HAILEY, Idaho — Most people would not think of goldfish as an invasive species, but biologists warn that they can threaten native fish populations in Idaho.
Earlier this spring, Idaho Fish and Game received reports of illegal dumping of goldfish in Heagle Pond in Hailey. Fisheries biologists returned to the pond this week to treat the water with rotenone, a natural plant-based substance that is toxic to fish. The rotenone will degrade naturally in the pond over the next few weeks.
In addition to thousands of goldfish, fathead minnows, koi and perch were killed by the rotenone treatment and collected from the pond.
"The illegal introduction of invasive species into Idaho's waters is an extremely concerning situation," said Mike Peterson, Regional Fisheries Manager. "What we found today is that the goldfish that were illegally introduced into Heagle Pond were successfully spawning, which could put the fisheries in the Big Wood River at risk."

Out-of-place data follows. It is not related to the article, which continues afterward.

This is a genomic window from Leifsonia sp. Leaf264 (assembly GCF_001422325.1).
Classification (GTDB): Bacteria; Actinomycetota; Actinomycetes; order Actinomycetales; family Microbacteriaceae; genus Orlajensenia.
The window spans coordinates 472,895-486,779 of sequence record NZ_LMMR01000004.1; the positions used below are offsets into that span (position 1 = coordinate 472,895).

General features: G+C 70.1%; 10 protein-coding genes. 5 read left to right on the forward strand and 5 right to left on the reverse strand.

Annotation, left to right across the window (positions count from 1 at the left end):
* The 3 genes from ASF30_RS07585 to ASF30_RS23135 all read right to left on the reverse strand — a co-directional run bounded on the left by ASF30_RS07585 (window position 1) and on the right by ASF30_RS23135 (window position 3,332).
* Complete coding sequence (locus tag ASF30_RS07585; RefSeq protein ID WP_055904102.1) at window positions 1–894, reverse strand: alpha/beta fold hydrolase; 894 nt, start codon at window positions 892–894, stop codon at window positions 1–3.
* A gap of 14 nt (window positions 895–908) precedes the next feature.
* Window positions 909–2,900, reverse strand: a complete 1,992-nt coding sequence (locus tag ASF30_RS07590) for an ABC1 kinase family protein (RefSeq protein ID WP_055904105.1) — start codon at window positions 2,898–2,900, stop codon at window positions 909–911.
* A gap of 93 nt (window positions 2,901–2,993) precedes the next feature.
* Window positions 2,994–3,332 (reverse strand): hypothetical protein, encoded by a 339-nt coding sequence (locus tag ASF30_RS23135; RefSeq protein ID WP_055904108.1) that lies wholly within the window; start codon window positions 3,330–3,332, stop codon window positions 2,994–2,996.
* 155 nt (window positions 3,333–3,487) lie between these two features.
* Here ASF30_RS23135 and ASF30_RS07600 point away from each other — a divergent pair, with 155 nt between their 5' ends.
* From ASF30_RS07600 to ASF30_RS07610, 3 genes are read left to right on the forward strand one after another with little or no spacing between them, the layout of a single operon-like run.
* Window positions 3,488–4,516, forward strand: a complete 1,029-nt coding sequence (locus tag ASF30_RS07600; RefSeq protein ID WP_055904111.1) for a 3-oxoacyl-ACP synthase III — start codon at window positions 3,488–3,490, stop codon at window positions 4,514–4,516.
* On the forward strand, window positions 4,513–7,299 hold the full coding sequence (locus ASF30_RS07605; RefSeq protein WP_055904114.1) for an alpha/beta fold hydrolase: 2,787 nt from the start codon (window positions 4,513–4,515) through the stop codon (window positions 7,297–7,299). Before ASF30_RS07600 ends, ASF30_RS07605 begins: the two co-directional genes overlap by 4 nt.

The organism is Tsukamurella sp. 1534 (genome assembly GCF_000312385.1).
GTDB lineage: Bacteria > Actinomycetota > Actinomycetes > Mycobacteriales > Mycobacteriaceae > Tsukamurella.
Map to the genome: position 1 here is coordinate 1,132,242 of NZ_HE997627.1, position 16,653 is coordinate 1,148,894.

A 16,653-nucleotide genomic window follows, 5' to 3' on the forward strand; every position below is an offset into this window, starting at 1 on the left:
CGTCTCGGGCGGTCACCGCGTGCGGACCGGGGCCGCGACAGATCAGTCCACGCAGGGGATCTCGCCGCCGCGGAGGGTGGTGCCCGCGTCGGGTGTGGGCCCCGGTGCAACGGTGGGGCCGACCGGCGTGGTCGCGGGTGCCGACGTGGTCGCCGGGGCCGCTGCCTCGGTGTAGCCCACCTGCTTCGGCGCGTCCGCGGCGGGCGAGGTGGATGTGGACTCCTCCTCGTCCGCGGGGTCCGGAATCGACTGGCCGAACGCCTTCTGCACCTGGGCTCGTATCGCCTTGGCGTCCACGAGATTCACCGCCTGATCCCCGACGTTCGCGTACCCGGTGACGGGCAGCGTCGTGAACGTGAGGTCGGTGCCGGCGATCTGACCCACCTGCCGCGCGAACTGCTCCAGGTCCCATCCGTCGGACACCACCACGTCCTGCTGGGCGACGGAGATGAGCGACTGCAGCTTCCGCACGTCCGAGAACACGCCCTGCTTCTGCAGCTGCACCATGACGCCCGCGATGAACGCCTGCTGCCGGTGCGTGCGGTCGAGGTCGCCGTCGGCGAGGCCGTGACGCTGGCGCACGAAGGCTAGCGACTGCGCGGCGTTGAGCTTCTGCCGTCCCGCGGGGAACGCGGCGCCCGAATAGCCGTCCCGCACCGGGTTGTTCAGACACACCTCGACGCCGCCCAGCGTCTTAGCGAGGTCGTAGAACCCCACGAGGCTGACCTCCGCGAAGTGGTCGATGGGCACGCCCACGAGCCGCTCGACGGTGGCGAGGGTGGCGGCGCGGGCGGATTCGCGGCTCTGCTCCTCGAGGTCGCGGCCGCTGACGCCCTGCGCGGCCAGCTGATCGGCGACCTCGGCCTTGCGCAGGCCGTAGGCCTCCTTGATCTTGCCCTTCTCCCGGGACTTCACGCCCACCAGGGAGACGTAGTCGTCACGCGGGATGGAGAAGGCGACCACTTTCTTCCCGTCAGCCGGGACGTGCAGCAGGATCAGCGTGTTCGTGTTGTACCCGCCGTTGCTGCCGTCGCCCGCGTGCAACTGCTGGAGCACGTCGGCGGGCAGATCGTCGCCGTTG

Goldfish are a member of the carp family, which have never been documented in the Wood River Basin.
A perch was also found in the pond which is a fish species that does not belong in Wood River Valley ponds. According to biologists, finding a perch is a perfect example of a deliberate action by someone who illegally transported a live fish and put it into Heagle Pond.
"Illegal introductions and the necessary actions to remove the invasive species take money away from regional fisheries projects," said Joe Thiessen, Regional Fisheries biologist. "We had to divert limited license dollars to deal with a situation that was caused by someone dumping their pet goldfish into Heagle Pond."
In Idaho, a person illegally transplanting or introducing fish where they don't belong can be held legally responsible for the financial costs to restore the fishery to its prior condition. And it can potentially result in a felony charge.
Heagle Pond is currently is fenced off and signs are posted to keep people and pets safe. Idaho Fish and Game is continuing to monitor the pond and any additional dead fish will be collected and disposed of at a certified disposal facility.